Keaton Henson burns with brilliance

A musician with a performance complex

Katie Morrison

The music industry has similarities to autumn. Things constantly change, always cycling through different tones and tastes. Artists hold their own for a brilliant moment and then fade away, leaving a bit of themselves behind. A musician named Keaton Henson has quietly slipped onto the music scene and is burning brilliantly in a completely unprecedented way.

Keaton Henson, a bearded Londoner, did not set out to become a musician. Originally he worked as an illustrator, creating the artwork for various albums. Henson wrote a few songs, recorded them in his bedroom and shared them with a few friends and something amazing began. The source of this sudden inspiration was the classic muse: love.

The 24-year-old artist has released three albums since 2010, when he first began writing. His trembling vocals and breathy lyrics give Henson that signature folk sound. Those who enjoy artists like Daughter, Bon Iver and Hozier will be drawn in by his songs. But what sets Henson apart from the acoustic crowd is his realness.

In a society of Lady Gagas and Justin Biebers where music is a flashy production, it’s refreshing to settle into a song that simply feels. Keaton Henson sings about the rush of a relationship and about failed love, which both fall under the been-there-done-that portion of music. But he does this in a way that is gentle and genuine. One of his most popular songs, “You Don’t Know How Lucky You Are,” seems pointed at an ex’s new man. Henson shares the things he learned about his ex and mourns their uselessness, something anyone who has gone through a breakup can relate to. Fans of his music are mesmerized by his sensitivity and soul.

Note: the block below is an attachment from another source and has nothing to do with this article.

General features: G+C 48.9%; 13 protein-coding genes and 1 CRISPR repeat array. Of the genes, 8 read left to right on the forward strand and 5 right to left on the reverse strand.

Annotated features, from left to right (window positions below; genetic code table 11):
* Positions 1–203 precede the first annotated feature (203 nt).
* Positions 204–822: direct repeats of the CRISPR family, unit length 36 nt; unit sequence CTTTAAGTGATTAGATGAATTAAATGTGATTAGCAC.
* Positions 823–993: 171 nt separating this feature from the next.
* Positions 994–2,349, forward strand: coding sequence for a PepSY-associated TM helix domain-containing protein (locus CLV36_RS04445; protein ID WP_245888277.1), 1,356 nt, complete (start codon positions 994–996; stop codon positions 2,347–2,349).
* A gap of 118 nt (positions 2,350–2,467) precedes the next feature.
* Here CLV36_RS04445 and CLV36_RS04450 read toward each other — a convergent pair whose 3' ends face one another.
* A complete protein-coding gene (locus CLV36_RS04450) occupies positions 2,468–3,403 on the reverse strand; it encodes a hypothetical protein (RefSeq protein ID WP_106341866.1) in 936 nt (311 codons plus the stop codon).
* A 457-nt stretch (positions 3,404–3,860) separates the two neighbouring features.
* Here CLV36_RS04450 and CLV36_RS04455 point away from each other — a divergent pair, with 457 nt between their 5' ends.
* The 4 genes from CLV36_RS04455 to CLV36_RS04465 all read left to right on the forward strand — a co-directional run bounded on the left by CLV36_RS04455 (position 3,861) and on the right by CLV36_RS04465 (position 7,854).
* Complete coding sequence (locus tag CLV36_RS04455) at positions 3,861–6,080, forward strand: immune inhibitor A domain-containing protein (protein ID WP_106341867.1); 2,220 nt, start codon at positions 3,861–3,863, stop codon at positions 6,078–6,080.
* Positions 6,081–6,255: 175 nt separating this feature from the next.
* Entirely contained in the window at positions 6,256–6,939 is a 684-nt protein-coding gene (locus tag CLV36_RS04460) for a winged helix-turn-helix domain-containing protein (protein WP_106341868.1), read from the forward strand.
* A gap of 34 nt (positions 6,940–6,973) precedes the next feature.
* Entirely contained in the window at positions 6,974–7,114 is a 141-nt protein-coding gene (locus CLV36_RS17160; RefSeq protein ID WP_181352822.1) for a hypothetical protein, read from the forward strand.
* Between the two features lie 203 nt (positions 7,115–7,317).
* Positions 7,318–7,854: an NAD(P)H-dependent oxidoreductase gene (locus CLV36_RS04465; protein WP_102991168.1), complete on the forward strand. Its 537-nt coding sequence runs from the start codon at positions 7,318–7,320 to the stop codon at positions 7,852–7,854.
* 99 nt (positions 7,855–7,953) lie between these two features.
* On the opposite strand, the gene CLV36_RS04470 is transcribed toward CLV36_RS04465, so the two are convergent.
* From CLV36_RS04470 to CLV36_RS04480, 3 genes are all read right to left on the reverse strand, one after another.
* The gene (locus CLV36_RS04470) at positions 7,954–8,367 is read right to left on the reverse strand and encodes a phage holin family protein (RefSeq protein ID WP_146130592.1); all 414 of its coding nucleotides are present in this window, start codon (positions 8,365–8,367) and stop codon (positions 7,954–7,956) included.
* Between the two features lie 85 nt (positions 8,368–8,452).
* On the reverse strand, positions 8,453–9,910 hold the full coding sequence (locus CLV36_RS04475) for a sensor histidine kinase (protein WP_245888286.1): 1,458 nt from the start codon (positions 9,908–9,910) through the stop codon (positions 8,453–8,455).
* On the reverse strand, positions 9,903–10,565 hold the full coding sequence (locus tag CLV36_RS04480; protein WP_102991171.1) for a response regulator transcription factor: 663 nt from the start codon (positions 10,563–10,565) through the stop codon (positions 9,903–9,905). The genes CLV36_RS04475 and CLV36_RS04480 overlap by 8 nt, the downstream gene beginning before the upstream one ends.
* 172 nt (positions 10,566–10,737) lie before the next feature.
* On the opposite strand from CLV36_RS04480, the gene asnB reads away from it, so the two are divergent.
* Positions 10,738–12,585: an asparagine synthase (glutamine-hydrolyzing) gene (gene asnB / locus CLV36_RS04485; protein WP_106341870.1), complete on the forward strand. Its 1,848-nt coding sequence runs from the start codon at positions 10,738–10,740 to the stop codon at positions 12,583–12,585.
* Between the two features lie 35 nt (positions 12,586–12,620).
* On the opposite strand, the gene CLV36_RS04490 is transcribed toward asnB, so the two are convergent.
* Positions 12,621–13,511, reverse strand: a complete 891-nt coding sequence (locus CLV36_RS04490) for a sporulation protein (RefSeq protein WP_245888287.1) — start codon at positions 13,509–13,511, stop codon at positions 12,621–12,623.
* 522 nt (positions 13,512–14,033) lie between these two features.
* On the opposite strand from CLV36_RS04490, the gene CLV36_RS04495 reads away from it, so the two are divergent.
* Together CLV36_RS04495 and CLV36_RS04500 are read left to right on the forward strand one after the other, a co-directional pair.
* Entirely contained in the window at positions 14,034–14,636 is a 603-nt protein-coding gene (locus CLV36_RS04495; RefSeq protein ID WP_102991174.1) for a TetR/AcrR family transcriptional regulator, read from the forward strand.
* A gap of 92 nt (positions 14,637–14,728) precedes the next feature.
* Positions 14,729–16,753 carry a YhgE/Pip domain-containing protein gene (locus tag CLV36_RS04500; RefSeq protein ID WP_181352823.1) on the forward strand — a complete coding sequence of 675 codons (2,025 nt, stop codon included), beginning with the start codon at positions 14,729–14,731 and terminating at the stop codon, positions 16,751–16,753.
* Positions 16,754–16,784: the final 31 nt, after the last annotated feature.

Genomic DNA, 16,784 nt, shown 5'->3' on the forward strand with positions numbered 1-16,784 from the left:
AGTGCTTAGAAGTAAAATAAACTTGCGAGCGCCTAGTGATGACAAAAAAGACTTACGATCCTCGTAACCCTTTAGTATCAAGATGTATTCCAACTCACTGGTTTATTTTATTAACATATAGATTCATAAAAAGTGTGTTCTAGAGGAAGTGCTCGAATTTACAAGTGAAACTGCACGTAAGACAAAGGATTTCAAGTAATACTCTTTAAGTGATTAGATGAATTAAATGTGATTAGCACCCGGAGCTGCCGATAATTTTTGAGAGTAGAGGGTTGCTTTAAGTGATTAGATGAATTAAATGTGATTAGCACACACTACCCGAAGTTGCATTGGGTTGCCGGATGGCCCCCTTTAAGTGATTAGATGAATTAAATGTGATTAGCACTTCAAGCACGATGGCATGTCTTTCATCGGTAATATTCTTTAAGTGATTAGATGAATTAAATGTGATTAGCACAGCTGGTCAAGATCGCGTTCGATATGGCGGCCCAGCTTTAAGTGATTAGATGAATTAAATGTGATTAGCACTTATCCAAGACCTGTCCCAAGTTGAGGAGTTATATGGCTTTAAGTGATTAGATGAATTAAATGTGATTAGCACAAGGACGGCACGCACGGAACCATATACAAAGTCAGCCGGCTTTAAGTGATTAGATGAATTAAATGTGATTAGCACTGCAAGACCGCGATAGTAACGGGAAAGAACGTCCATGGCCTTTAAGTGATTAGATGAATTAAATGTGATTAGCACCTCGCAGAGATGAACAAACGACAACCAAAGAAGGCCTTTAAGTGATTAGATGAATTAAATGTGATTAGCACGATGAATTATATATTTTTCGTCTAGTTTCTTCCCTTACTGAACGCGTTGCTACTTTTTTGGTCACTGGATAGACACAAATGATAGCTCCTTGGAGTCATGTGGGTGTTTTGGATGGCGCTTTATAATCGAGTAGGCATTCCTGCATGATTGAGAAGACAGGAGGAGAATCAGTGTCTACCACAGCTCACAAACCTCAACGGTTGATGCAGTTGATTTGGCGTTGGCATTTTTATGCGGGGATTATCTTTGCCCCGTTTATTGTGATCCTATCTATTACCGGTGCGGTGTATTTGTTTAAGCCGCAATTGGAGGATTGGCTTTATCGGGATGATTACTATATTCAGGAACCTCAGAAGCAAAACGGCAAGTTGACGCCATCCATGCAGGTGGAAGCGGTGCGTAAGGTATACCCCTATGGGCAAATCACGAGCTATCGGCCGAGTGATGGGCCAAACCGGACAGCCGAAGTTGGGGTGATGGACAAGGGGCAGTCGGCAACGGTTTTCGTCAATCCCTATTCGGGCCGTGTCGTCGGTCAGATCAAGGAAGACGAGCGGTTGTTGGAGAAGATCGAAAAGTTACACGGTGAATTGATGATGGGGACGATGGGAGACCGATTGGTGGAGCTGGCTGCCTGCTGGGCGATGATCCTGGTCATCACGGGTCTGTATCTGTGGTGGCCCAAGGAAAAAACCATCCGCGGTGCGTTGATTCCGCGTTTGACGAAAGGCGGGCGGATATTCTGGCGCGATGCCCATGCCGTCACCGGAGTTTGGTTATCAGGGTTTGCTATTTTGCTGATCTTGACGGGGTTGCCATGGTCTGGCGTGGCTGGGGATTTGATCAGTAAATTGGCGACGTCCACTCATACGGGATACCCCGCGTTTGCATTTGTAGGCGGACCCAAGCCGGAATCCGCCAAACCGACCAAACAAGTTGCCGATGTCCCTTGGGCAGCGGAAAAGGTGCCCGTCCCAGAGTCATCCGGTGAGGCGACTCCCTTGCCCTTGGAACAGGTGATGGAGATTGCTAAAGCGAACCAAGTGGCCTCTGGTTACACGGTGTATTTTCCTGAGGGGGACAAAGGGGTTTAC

Keaton Henson, in spite of having an amazing name and a classic artist’s beard, finds himself unable to fit the musician mold. He retreats from the music scene and rarely performs. He suffers from severe stage fright and panic attacks. The interviews he actually allows are usually conducted through email, adding to his mysterious and enigmatic aura. His website biography sums everything up beautifully: “Keaton Henson spends his time alone, writing songs and sometimes drawing. He doesn’t like to talk about himself.”

Although terrified at the prospect, Henson performs shows as a penance of sorts. In an interview with The Guardian, he said, “I’m trying to be realistic. I’ve been given the opportunity to stay in my room and write songs - as a job. I’ll do what I’m asked to do.” Henson sacrifices his own comfort by performing, an act that allows him to continue writing music. I, for one, am grateful.

This fall, as colors change and the semester slips away, challenge yourself. Find something that might draw you out of your comfort zone. Sometimes your greatest accomplishment come from your biggest fears.

Katie is a junior studying business administration.